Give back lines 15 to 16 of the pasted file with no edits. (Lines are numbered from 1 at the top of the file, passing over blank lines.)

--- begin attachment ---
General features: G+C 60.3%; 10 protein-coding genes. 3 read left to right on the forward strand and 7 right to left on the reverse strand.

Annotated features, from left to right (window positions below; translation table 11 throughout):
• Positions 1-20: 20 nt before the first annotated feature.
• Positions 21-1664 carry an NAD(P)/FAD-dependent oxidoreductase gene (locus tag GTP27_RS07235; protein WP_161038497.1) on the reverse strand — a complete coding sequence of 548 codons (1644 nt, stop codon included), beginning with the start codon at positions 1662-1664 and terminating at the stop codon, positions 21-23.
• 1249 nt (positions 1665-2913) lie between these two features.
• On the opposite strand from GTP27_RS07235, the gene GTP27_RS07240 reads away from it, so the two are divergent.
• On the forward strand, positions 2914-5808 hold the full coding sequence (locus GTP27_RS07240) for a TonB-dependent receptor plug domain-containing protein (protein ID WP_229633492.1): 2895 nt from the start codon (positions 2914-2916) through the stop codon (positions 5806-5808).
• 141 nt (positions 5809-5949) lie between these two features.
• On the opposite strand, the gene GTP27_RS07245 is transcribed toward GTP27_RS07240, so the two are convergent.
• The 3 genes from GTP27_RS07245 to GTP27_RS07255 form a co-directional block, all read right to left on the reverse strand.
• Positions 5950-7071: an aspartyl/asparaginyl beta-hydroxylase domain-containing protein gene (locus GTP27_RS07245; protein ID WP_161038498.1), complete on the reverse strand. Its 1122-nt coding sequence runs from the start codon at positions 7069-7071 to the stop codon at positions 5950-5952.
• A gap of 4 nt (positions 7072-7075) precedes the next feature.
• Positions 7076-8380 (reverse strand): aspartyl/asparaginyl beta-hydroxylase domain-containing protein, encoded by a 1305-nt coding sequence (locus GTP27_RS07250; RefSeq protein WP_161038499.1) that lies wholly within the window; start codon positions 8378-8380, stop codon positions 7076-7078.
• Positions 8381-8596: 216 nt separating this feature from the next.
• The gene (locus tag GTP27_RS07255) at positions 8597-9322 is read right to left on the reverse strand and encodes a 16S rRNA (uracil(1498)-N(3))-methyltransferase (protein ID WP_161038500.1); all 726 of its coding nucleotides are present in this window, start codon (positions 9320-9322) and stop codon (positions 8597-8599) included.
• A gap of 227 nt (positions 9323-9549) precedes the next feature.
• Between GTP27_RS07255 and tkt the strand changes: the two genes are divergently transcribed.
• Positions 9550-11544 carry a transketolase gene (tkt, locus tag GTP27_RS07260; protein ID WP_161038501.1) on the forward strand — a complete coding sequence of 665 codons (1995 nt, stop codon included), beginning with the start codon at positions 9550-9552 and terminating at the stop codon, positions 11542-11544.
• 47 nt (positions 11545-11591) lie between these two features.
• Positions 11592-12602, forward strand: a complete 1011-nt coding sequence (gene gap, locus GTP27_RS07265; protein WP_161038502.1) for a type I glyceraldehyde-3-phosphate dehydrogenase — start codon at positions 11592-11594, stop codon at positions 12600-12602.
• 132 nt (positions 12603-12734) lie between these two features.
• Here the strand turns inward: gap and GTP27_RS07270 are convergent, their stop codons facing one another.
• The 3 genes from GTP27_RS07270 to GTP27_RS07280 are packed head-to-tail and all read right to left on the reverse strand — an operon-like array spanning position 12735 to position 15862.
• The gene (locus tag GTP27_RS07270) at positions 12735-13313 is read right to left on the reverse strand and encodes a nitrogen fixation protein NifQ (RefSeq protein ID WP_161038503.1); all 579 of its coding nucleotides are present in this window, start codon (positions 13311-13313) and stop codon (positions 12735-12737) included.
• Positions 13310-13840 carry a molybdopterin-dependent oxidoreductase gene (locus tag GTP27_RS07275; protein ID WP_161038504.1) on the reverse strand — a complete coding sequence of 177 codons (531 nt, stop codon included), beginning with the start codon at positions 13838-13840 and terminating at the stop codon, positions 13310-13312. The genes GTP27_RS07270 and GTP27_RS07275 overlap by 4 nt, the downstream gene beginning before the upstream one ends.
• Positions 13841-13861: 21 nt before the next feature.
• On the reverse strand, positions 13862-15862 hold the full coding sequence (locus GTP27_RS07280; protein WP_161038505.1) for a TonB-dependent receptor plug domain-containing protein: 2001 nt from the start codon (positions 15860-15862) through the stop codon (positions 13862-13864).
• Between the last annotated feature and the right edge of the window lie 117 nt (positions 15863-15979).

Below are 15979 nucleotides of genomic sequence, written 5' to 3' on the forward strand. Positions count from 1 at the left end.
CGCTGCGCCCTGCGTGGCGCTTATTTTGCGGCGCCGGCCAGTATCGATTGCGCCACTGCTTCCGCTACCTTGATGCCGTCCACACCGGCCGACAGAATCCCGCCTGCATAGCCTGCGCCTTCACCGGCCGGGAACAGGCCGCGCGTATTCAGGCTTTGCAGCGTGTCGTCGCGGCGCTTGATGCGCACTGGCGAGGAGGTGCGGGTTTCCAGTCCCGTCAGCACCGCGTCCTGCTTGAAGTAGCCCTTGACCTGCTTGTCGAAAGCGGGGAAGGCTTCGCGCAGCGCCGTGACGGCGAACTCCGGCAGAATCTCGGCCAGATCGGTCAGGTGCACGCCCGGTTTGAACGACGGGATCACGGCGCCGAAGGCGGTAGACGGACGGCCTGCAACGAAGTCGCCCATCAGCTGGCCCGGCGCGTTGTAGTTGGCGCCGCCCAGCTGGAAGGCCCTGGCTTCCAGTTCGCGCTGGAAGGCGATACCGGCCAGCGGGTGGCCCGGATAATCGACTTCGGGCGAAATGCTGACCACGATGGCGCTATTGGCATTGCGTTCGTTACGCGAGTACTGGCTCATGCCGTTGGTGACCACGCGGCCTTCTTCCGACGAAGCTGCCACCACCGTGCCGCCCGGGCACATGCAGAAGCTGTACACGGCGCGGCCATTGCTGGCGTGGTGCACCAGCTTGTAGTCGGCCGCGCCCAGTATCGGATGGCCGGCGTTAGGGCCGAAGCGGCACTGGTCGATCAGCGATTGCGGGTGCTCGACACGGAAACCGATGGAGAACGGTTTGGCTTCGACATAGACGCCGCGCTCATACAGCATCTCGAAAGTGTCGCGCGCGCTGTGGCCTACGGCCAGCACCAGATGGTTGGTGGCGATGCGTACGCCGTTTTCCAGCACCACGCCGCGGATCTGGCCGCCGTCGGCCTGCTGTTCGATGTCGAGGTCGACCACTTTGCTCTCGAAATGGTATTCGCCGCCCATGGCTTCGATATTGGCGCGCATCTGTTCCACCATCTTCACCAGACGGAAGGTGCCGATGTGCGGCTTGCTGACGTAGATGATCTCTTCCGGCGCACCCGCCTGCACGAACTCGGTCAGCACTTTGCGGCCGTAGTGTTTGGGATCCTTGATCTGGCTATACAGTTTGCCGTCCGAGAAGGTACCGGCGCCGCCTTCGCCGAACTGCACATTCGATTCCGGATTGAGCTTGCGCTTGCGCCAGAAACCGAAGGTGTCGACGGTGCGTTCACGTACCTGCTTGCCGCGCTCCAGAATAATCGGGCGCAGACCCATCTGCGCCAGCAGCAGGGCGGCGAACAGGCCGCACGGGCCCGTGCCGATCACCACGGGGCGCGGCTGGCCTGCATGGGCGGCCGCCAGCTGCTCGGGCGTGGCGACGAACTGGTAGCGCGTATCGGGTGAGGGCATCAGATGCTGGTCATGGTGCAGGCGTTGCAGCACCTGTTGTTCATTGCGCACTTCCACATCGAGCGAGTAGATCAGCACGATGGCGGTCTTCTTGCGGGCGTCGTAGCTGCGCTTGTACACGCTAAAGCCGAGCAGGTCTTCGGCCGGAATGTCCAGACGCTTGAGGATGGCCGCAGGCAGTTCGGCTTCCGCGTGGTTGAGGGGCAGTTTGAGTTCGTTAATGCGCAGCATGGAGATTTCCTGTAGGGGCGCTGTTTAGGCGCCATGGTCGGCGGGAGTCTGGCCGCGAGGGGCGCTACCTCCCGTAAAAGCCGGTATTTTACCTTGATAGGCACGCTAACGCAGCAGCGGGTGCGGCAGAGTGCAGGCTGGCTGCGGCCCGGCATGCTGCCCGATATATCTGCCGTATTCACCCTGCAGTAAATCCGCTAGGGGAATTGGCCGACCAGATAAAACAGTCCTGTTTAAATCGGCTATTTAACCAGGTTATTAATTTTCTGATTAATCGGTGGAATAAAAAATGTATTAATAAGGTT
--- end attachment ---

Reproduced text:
• The gene (locus tag GTP27_RS07255) at positions 8597-9322 is read right to left on the reverse strand and encodes a 16S rRNA (uracil(1498)-N(3))-methyltransferase (protein ID WP_161038500.1); all 726 of its coding nucleotides are present in this window, start codon (positions 9320-9322) and stop codon (positions 8597-8599) included.
• A gap of 227 nt (positions 9323-9549) precedes the next feature.